When you are thinking of selling land, the biggest motivation to sell is the thought of reaping the highest monetary gain possible, right? And it should be, you have endured all the responsibilities that come with owning land, so you have earned the right to as big a profit as possible. But unfortunately, this is when so many property owners make one of their biggest mistakes with their land.
You have to face reality that selling vacant land to a developer is totally different than selling your home. With a home, you can estimate a landlocked properties in kentucky fair sale price by doing a variety of comparisons using factors such as location, school district, square footage, exterior features, interior features, amenities, age and everything else the eye can visualize. Even the most novice seller can easily get “in the ball park” when estimating the value of their home. But, when it comes to development land, the case is totally different. Parcels of property right next to each other can have vastly different problems and opportunities. It is impossible to find out all the relevant facts about the land just by visiting the site, even if you are a seller who is intimately familiar with your land. No, much that affects the value of the property can not be seen with the naked eye and must be researched. But rather than the seller doing the research or paying to have it done, the seller makes the mistake of letting the buyer do the due diligence.
And that is why I ask you, If the buyer knows more about the property then you, how can you be sure you will get the highest possible price? Are you getting the gist of the situation? Yes, dear seller you need to have your own due diligence when you are negotiating the sale of developable land. (The same is true if you are buying land.) You can’t get by using a real estate agent who spends 10 minutes doing a back of the napkin calculation to estimate the highest possible price anyone would ever pay for the land and listing the property at that price. This doesn’t work because when the developer starts telling you reasons why the price is to high (i.e. wetlands, endangered species, soil problems, access issues, zoning conflicts, etc.), you have no way of refuting the buyers reasons. The buyer has all the power because they have all the information. So how do you get the information you need to successfully negotiate the highest price possible for your land? Well, it is a two step process.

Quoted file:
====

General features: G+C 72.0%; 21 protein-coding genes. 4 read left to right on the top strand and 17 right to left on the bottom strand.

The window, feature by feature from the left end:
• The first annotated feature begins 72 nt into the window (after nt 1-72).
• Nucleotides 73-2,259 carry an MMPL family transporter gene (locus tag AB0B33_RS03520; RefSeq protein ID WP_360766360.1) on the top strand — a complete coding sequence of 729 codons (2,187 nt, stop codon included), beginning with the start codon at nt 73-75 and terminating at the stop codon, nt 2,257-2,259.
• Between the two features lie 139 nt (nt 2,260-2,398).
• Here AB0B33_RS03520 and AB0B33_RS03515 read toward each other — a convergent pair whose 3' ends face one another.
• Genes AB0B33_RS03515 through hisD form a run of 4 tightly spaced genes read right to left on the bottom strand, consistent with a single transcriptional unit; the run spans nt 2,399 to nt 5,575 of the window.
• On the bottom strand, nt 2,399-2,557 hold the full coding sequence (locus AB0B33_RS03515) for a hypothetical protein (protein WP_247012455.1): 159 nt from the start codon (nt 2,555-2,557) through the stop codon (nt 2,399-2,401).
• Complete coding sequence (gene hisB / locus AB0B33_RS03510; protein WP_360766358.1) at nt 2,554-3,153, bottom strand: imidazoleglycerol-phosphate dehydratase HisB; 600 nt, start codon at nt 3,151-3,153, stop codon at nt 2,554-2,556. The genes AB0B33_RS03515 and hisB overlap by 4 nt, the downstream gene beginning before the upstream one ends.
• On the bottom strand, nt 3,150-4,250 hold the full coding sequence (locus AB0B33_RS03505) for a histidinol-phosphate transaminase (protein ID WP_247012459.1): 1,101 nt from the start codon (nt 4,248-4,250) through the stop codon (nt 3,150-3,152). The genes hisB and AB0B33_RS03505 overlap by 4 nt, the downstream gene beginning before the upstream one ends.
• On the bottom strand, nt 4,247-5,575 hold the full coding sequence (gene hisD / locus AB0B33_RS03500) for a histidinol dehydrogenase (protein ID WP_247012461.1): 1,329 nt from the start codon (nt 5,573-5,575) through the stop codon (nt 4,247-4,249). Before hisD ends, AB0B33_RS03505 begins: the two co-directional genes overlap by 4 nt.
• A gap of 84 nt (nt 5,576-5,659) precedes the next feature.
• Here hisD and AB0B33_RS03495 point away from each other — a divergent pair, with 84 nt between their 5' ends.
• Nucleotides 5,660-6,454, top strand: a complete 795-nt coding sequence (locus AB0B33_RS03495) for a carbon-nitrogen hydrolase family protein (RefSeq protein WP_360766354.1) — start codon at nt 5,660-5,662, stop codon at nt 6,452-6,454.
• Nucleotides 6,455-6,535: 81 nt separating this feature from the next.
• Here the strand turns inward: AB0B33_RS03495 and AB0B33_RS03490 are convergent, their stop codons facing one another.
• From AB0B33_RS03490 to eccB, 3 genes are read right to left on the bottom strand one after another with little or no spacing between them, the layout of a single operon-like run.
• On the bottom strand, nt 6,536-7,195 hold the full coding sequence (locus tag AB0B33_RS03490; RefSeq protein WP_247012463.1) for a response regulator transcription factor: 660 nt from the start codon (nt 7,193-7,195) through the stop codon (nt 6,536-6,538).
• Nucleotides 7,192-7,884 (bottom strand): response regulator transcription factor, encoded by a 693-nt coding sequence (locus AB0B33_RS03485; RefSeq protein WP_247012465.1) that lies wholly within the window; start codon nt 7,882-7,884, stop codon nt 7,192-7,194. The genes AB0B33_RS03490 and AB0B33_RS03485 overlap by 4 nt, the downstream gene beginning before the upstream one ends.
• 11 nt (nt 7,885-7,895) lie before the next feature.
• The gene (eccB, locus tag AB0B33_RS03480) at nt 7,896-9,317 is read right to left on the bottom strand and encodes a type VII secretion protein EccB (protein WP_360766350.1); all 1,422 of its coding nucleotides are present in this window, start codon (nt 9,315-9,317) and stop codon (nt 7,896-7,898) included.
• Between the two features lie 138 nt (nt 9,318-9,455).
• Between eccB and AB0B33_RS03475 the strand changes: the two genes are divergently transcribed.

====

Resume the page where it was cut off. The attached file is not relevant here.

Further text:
- Hire a civil engineer to perform a due diligence and site feasibility report for your property. Include in the report some basic concept layouts showing the potential yield or development potential of the site.
- Hire an appraiser to appraise both the developed and existing value of your property.